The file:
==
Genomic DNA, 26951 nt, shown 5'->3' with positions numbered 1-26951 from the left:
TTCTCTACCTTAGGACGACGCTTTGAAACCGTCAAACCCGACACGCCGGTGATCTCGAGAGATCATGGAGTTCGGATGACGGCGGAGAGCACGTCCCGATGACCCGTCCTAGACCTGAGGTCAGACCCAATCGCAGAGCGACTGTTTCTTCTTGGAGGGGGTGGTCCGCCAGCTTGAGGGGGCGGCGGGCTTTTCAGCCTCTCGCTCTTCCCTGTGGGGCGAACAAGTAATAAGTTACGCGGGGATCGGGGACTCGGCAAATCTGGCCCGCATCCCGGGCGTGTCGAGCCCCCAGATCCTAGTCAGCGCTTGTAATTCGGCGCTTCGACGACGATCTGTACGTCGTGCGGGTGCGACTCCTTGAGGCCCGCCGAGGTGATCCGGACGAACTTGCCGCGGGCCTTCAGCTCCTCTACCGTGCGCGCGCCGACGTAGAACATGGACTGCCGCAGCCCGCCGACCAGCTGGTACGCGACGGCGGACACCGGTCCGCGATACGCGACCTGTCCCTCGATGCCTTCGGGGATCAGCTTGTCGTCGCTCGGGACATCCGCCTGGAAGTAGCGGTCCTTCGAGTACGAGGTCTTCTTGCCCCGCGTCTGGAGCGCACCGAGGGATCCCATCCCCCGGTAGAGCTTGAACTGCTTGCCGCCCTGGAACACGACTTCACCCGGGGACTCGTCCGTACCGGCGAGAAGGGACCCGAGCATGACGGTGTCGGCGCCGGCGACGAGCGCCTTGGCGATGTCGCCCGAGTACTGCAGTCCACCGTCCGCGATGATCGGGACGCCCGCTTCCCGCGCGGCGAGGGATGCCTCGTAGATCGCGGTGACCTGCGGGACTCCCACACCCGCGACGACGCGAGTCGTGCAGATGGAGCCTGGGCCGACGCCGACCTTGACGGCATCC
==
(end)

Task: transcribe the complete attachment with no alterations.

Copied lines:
Genomic DNA, 26951 nt, shown 5'->3' with positions numbered 1-26951 from the left:
TTCTCTACCTTAGGACGACGCTTTGAAACCGTCAAACCCGACACGCCGGTGATCTCGAGAGATCATGGAGTTCGGATGACGGCGGAGAGCACGTCCCGATGACCCGTCCTAGACCTGAGGTCAGACCCAATCGCAGAGCGACTGTTTCTTCTTGGAGGGGGTGGTCCGCCAGCTTGAGGGGGCGGCGGGCTTTTCAGCCTCTCGCTCTTCCCTGTGGGGCGAACAAGTAATAAGTTACGCGGGGATCGGGGACTCGGCAAATCTGGCCCGCATCCCGGGCGTGTCGAGCCCCCAGATCCTAGTCAGCGCTTGTAATTCGGCGCTTCGACGACGATCTGTACGTCGTGCGGGTGCGACTCCTTGAGGCCCGCCGAGGTGATCCGGACGAACTTGCCGCGGGCCTTCAGCTCCTCTACCGTGCGCGCGCCGACGTAGAACATGGACTGCCGCAGCCCGCCGACCAGCTGGTACGCGACGGCGGACACCGGTCCGCGATACGCGACCTGTCCCTCGATGCCTTCGGGGATCAGCTTGTCGTCGCTCGGGACATCCGCCTGGAAGTAGCGGTCCTTCGAGTACGAGGTCTTCTTGCCCCGCGTCTGGAGCGCACCGAGGGATCCCATCCCCCGGTAGAGCTTGAACTGCTTGCCGCCCTGGAACACGACTTCACCCGGGGACTCGTCCGTACCGGCGAGAAGGGACCCGAGCATGACGGTGTCGGCGCCGGCGACGAGCGCCTTGGCGATGTCGCCCGAGTACTGCAGTCCACCGTCCGCGATGATCGGGACGCCCGCTTCCCGCGCGGCGAGGGATGCCTCGTAGATCGCGGTGACCTGCGGGACTCCCACACCCGCGACGACGCGAGTCGTGCAGATGGAGCCTGGGCCGACGCCGACCTTGACGGCATCC